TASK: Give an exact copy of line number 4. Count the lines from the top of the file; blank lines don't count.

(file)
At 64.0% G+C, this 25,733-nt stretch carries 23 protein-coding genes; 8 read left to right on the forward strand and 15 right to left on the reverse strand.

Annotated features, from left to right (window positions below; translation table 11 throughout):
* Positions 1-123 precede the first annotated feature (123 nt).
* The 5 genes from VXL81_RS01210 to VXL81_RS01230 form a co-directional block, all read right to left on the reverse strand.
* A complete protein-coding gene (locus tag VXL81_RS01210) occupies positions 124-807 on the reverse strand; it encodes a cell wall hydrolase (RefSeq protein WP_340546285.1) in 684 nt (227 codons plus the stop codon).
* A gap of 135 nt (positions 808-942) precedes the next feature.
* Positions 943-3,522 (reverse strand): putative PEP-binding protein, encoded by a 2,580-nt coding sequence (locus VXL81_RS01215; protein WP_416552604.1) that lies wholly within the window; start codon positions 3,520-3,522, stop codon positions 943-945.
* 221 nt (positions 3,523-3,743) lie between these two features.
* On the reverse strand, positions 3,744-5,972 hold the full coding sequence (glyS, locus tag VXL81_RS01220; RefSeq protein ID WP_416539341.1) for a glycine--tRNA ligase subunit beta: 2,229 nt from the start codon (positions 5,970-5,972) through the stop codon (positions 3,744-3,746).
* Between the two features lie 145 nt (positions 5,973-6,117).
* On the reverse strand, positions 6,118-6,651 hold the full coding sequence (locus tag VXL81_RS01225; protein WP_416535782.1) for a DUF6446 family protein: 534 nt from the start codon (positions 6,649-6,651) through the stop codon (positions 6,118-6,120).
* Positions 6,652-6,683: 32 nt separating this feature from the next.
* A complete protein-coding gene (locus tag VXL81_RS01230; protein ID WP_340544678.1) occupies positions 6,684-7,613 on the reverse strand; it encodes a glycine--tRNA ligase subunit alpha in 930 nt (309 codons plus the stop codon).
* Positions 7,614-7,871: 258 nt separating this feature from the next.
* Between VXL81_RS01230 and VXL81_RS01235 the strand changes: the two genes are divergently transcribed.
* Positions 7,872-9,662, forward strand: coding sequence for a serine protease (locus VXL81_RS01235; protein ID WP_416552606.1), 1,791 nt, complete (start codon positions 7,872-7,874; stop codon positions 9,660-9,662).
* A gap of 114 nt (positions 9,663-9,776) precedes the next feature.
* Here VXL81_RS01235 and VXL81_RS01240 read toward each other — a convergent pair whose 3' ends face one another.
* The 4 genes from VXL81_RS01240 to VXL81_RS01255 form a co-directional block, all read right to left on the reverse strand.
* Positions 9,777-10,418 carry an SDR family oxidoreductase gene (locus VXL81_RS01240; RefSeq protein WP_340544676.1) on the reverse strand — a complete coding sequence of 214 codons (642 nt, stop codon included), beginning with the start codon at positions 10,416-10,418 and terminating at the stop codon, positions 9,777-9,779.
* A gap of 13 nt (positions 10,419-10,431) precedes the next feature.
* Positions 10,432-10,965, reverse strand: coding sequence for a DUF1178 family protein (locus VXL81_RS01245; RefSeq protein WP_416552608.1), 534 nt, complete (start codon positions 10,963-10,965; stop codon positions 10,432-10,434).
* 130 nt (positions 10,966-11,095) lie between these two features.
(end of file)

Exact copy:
* The 5 genes from VXL81_RS01210 to VXL81_RS01230 form a co-directional block, all read right to left on the reverse strand.